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Among congregations that support this idea, postnup parties and signing ceremonies are increasingly popular as a means of encouraging already married couples to sign the agreement.
Organizers often frame the events as a way to celebrate happy marriages. “We thought it was great way to reaffirm our vows,” said Rabbi Ira Ebbin of Congregation Ohav Sholom in Merrick, N.Y., which held a postnup party this past July that drew over 50 couples. “We took an opportunity to pledge to our spouses that we’d never intentionally harm them in any way.”
The party featured a festive dinner and Jewish wedding dancing. “We made it look like you would have been arriving at a wedding,” said Edie Stein, who organized the event.
The Bais Abraham event, dubbed “Retying the Knot,” brought together St. Louis’s three Modern Orthodox synagogues. The celebratory affair featured a photo booth, a live band, and a cake emblazoned with the words “Mazel Tov!” to create a similar wedding-like atmosphere.
The wedding theme alleviates some of the awkwardness of signing divorce-related documents while still married — a necessary sweetener, given that many couples are initially reluctant to attend.
The Medows were no exception. “When I first mentioned it to Bobby, he was taken aback and he said, ‘I have to investigate this and see what I’m doing,’” Chelle Medow recounted. “But once he did that, it was clear [to him] that the entire Jewish community needs this.”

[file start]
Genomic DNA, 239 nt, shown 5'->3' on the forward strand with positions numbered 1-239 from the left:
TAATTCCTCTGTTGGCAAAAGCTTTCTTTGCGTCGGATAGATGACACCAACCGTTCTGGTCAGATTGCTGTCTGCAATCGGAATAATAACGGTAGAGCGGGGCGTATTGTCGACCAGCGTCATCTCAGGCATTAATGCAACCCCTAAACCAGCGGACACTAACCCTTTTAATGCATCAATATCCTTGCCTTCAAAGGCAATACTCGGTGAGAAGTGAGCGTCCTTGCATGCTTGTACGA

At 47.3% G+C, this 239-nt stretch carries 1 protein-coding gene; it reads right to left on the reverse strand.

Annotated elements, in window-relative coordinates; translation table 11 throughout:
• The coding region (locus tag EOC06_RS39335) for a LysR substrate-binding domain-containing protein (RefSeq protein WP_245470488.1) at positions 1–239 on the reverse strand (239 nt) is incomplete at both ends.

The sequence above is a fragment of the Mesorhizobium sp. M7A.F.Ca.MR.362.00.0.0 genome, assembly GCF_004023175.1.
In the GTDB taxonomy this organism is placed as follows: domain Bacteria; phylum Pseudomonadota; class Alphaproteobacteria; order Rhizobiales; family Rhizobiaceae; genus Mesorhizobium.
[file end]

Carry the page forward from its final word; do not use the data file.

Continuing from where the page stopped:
“When it’s a postnup party, you might think, ‘Is there any point after 28 years of marriage?’” said Carolyn Hochstadter Dicker of Lower Merion, Pa., who attended a postnup party at a friend’s home last fall. “It just seems a little bit odd and contrived, but we went.”
“We were all sitting there kind of happy, but feeling a little sheepish as well,” she said.
Ebbin and Stein, the Merrick, N.Y., congregational leaders, faced an uphill battle convincing many of Ohav Sholom’s congregants to participate. “When [the postnup event] was first mentioned, the men especially were all chuckling on their side of the shul,” Stein said. Many saw the signing as pointless or uncomfortable, since they had been in stable marriages for years.